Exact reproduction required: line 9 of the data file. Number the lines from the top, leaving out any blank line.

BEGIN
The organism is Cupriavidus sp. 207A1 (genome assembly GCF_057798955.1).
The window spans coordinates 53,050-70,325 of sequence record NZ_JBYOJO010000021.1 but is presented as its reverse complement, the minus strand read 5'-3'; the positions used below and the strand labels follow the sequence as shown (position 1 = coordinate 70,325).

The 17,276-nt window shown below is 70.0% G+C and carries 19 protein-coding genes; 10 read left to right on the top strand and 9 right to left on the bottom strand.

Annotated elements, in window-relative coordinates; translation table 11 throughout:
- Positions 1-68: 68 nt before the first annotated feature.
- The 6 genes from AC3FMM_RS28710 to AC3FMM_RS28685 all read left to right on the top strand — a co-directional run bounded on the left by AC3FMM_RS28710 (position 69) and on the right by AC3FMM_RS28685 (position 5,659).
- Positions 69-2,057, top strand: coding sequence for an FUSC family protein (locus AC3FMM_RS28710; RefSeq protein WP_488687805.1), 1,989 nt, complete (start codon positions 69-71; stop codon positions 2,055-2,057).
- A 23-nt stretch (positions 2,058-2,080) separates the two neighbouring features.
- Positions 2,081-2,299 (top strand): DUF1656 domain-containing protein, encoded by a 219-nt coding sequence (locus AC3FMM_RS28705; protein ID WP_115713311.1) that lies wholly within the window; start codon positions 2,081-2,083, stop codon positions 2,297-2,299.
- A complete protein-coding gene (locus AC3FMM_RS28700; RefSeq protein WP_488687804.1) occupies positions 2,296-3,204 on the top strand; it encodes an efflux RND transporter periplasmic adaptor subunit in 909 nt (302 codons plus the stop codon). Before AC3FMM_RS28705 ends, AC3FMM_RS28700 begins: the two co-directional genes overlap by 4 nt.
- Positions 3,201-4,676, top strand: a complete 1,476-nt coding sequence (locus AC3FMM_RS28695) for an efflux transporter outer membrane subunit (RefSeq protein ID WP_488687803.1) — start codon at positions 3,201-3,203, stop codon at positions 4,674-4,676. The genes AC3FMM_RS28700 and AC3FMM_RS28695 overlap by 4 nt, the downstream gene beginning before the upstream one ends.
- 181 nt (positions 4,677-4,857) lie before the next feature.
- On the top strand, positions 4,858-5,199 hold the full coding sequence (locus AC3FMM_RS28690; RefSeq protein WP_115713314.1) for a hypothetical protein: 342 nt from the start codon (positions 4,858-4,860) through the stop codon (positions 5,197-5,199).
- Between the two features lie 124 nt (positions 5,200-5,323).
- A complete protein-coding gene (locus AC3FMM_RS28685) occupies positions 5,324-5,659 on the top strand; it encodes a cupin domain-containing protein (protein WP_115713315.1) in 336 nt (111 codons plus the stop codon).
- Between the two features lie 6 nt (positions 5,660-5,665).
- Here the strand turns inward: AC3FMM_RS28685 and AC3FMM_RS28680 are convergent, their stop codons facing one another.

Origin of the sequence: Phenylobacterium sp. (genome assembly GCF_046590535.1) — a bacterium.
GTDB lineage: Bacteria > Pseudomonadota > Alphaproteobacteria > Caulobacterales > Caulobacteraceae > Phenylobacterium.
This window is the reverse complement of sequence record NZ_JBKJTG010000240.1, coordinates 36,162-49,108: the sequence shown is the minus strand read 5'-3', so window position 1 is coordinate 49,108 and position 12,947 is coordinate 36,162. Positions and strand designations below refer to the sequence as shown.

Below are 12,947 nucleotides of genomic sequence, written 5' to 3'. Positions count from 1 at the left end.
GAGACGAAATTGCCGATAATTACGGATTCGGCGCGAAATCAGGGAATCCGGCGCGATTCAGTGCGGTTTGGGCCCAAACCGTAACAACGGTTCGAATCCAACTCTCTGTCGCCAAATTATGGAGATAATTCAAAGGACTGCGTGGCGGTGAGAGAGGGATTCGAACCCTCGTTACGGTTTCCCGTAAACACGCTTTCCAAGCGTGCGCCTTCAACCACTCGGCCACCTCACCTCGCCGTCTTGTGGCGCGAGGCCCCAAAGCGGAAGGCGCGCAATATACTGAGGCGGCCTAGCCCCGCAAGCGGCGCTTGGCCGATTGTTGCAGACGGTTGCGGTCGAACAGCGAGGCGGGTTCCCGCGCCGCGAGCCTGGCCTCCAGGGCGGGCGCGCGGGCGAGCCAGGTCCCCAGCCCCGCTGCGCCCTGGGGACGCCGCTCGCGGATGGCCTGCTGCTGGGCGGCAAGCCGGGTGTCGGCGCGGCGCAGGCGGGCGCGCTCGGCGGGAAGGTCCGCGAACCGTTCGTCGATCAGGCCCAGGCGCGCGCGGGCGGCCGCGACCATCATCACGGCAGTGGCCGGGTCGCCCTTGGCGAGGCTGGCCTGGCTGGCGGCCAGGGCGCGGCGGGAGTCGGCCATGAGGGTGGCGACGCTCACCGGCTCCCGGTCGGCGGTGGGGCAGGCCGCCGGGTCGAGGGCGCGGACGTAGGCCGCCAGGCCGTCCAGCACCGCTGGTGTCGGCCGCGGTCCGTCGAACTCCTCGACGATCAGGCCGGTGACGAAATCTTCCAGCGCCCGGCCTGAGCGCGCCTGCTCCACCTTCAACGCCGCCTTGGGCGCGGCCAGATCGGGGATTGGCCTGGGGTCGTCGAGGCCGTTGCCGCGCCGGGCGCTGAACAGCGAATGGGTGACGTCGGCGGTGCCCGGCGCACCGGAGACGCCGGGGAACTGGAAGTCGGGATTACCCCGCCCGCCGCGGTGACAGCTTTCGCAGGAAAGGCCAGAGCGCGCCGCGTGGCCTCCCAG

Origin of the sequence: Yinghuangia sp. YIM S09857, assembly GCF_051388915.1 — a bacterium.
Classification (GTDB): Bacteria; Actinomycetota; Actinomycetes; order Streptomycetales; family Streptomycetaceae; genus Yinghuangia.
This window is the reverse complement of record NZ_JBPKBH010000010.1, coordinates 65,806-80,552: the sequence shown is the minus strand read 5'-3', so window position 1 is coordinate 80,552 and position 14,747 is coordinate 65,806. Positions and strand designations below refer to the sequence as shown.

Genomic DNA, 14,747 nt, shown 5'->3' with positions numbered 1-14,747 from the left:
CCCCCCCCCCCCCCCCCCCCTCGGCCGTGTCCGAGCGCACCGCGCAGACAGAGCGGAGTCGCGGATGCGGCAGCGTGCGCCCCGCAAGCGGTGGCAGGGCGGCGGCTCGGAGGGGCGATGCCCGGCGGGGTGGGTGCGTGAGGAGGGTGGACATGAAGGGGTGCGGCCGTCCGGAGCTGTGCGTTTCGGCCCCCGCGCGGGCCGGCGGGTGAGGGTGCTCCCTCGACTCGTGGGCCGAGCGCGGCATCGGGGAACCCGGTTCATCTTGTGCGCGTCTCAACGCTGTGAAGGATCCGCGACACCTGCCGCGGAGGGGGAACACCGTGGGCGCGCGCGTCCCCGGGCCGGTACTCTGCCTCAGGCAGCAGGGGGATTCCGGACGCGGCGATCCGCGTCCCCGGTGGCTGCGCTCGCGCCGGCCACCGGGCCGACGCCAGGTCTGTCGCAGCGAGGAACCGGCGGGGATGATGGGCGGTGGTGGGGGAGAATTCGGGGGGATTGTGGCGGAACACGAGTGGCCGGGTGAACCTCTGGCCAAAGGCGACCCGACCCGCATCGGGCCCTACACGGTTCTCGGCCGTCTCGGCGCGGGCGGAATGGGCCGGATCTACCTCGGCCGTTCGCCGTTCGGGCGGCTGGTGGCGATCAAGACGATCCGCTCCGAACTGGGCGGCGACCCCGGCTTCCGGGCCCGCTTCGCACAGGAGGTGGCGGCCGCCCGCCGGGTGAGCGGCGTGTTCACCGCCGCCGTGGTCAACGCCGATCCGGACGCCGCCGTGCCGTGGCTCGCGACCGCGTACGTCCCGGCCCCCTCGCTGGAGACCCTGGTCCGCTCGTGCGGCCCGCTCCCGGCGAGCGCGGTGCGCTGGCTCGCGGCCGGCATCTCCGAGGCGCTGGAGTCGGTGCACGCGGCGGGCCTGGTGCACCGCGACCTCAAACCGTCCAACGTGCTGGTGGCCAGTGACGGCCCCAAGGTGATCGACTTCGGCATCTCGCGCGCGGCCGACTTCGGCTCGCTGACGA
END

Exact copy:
- Positions 2,081-2,299 (top strand): DUF1656 domain-containing protein, encoded by a 219-nt coding sequence (locus AC3FMM_RS28705; protein ID WP_115713311.1) that lies wholly within the window; start codon positions 2,081-2,083, stop codon positions 2,297-2,299.